# How we evaluate the performances of our classification softwares

People often wonder what the success rate (or the accuracy) of our automated classification softwares are. Unfortunately, there is no straightforward answer to that question. In this article, we describe what we think is the most scientific way to assess a classification performance and how some of our clients choose to complement the quantitative indices with evaluations of their own.

## Performance metrics

The two most common performance metrics in a classification context are precision and recall. Precision $$P$$ is the fraction of actually relevant instances among the instances the algorithm proposed (“is the algorithm not raising to many false alarms ?”) while recall $$R$$ is the fraction of relevant instances that have been retrieved on the scene (“is the algorithm not missing some objects of interest ?”).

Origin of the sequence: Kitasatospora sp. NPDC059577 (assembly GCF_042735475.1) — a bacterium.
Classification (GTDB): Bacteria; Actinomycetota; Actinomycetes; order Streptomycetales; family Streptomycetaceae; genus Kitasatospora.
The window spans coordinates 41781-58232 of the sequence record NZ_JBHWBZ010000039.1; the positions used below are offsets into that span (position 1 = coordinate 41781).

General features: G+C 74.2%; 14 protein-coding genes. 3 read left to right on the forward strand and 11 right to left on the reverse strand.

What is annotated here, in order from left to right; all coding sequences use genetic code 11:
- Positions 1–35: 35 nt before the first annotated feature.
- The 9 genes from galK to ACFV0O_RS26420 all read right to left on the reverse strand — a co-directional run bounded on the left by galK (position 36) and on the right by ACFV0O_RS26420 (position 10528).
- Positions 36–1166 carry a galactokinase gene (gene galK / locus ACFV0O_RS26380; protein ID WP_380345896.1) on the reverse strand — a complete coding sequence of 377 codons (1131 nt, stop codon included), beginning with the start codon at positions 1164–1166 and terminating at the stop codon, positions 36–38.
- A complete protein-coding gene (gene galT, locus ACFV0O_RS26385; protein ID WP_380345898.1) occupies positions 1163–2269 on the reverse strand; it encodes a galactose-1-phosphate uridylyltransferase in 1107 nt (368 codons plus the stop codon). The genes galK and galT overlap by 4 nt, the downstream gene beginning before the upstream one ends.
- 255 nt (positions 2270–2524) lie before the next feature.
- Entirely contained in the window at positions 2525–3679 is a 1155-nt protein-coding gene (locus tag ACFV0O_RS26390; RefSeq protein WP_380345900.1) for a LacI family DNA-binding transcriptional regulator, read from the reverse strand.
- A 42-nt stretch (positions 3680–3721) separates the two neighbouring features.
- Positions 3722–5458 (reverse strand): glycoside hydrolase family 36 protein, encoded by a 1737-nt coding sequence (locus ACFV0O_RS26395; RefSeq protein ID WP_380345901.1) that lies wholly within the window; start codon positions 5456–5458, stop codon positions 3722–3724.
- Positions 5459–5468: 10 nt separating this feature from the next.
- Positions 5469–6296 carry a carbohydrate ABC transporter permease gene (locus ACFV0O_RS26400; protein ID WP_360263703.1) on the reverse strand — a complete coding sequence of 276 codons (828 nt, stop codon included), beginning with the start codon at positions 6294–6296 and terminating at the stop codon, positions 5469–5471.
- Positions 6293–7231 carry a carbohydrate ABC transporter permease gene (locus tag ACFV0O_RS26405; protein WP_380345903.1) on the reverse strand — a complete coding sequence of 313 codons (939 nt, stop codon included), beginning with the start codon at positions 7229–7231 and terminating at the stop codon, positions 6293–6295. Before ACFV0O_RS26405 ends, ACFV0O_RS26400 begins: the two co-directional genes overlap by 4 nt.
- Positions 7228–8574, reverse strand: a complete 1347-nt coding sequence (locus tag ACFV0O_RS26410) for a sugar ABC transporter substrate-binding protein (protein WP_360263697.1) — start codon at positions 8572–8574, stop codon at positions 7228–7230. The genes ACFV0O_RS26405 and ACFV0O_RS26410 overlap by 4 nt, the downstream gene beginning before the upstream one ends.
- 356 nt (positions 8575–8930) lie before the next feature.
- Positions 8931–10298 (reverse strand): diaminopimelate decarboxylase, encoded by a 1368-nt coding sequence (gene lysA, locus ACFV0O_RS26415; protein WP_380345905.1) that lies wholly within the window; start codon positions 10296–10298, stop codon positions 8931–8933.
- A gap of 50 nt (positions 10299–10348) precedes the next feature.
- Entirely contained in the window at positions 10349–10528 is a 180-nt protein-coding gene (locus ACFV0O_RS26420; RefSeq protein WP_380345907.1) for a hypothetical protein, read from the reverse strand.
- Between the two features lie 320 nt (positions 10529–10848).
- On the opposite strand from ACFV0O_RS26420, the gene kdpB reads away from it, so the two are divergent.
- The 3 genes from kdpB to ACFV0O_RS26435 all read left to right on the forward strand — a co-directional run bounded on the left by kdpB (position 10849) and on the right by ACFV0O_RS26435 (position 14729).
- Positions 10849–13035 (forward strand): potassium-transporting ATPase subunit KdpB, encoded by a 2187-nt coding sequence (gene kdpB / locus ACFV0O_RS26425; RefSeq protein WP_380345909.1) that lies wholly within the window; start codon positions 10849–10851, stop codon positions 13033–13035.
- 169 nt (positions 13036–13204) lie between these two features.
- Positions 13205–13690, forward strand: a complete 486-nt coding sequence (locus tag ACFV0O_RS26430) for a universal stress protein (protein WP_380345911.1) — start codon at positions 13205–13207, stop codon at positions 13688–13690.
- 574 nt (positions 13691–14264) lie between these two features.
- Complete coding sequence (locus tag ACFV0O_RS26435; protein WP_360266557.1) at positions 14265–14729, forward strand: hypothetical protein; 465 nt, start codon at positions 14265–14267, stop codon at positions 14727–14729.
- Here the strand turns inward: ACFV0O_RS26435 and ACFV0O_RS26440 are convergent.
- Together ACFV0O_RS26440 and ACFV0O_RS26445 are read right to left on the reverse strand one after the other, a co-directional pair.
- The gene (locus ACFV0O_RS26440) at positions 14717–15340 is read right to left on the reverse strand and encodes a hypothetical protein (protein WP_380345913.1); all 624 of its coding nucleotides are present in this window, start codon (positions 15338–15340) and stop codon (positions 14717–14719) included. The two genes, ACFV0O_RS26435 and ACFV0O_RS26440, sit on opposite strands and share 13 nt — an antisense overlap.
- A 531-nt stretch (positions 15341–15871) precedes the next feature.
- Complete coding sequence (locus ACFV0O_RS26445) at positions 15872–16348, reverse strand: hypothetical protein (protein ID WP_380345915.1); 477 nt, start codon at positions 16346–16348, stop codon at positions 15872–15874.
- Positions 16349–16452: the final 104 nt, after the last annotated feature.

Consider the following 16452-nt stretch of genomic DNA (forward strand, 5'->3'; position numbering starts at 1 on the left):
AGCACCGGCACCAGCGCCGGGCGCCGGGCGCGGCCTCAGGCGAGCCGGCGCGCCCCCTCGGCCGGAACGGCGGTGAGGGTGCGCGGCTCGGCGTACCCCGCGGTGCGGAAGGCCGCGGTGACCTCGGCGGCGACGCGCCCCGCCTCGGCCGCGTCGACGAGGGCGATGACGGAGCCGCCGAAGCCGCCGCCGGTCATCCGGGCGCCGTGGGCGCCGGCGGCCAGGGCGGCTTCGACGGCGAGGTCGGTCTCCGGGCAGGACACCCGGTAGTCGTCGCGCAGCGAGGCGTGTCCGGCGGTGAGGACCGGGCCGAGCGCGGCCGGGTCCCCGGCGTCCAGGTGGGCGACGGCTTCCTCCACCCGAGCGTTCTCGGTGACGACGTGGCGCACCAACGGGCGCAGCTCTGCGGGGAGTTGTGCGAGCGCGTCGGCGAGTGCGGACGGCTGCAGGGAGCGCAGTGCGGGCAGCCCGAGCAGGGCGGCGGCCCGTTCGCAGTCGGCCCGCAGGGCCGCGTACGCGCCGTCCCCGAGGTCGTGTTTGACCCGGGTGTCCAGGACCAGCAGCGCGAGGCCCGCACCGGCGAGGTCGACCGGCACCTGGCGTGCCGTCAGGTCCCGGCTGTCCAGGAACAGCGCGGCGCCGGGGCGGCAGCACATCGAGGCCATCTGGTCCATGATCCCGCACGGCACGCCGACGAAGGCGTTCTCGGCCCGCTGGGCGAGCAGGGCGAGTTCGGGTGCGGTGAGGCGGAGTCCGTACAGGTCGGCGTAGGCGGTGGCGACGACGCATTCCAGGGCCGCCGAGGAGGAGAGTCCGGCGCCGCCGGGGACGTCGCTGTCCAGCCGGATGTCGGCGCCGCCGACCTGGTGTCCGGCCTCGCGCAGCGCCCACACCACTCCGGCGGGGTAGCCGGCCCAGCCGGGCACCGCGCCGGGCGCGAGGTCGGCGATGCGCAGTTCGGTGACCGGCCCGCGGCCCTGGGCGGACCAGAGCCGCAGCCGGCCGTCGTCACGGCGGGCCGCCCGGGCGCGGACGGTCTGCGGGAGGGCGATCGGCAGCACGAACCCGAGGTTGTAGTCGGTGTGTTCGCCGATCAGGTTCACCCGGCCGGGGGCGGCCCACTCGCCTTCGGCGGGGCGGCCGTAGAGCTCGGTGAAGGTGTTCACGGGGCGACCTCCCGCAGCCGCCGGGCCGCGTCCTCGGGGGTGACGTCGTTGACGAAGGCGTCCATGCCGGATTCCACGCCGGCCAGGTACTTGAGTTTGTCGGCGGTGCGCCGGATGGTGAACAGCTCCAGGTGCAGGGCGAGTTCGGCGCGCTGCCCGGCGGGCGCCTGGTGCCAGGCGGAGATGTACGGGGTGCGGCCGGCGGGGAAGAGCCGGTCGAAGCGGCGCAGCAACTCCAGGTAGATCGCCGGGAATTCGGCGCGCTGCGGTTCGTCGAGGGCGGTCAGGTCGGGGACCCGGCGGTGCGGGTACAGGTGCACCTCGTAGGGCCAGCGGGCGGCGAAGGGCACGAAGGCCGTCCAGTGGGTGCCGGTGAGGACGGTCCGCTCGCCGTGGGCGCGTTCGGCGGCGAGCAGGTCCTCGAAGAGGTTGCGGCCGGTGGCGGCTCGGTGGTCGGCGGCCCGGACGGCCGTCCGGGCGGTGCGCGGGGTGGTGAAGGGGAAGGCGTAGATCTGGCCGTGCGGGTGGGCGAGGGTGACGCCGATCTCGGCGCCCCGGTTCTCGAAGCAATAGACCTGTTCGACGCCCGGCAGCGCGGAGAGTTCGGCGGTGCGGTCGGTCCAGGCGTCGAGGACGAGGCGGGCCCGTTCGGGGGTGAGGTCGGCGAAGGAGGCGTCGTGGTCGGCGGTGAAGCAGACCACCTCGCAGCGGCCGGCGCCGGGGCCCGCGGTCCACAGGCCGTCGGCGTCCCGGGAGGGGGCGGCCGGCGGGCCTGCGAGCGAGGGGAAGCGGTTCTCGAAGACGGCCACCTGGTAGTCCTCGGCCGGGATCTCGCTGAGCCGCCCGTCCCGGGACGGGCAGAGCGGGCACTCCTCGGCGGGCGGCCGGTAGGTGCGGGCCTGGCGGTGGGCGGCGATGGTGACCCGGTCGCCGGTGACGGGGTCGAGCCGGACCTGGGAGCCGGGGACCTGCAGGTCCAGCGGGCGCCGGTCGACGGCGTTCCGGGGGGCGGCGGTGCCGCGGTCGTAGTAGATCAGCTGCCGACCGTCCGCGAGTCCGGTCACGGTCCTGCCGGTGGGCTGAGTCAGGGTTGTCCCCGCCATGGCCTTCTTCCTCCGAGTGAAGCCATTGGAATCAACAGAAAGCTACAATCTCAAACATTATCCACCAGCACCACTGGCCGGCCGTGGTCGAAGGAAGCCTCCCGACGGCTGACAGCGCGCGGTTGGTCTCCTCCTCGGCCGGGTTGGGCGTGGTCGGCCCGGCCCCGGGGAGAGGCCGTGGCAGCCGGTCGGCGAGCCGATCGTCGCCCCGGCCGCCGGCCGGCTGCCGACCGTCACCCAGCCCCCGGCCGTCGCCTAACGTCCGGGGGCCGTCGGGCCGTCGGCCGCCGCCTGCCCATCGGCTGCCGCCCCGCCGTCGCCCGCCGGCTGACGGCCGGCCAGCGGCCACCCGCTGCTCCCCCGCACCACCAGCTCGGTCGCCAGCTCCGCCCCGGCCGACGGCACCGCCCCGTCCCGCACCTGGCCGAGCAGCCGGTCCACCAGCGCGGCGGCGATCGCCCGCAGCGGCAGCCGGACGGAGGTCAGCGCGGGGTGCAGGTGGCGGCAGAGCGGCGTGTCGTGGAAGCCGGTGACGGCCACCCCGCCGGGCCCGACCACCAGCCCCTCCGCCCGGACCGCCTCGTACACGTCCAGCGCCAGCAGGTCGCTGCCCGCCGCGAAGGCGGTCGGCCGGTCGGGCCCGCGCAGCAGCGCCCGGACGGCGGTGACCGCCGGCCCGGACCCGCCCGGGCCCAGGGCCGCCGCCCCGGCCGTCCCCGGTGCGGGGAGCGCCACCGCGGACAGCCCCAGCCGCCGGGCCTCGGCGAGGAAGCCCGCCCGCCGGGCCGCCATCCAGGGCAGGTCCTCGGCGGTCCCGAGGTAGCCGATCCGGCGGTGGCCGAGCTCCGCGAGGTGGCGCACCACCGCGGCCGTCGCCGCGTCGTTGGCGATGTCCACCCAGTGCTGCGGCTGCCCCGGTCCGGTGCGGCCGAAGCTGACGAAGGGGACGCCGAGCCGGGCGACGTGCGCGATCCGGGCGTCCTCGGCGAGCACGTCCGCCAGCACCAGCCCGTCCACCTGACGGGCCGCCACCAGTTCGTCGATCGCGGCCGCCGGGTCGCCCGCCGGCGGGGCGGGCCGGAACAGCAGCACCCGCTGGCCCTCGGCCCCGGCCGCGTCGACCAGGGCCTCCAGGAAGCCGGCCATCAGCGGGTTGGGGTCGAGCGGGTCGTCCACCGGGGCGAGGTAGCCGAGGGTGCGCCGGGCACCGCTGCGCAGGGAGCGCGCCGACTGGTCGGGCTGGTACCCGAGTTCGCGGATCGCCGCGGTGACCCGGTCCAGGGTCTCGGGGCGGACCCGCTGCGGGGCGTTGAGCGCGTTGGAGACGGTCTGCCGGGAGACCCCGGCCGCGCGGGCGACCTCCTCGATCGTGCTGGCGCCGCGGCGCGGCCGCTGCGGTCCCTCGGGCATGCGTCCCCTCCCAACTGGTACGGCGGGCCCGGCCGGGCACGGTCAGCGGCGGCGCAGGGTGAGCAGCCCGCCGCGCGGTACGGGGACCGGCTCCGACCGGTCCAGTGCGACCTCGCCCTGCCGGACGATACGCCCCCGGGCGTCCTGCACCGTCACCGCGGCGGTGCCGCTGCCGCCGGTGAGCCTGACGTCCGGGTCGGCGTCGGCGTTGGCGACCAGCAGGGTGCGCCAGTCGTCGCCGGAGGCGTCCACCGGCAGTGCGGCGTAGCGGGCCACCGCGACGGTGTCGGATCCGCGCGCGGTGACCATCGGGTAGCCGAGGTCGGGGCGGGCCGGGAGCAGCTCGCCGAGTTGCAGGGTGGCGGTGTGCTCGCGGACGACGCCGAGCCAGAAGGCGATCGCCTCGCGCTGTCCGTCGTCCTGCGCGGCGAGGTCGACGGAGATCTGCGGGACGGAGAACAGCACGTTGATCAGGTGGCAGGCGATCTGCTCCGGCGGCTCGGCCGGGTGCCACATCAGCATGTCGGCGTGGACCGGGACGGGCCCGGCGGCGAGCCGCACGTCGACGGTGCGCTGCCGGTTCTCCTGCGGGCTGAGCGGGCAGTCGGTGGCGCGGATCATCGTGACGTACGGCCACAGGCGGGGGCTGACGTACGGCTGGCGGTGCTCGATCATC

For a given class, let $$T_p$$, $$F_p$$, $$T_n$$ and $$F_n$$ denote the number of true positives, false positives, true negatives and false negatives, respectively. Precision can be computed as

$$P = \frac{T_p}{T_p + F_p}$$

and recall as

$$R = \frac{T_p}{T_p + F_n}$$

When tuning the parameters of a detection algorithm, there usually is an inverse relationship between precision and recall: it is possible to increase one at the cost of reducing the other by increasing or reducing the sensitivity.

The $$F_1$$-score and the Intersection over Union $$IoU$$ are examples of measures combining precision and recall into a single figure. The $$F_1$$-score is an harmonic mean:

$$F_1 = 2 \frac{P \times R}{P + R}$$

and the $$IoU$$ is computed as

$$IoU = \frac{T_p}{T_p + F_p + F_n}$$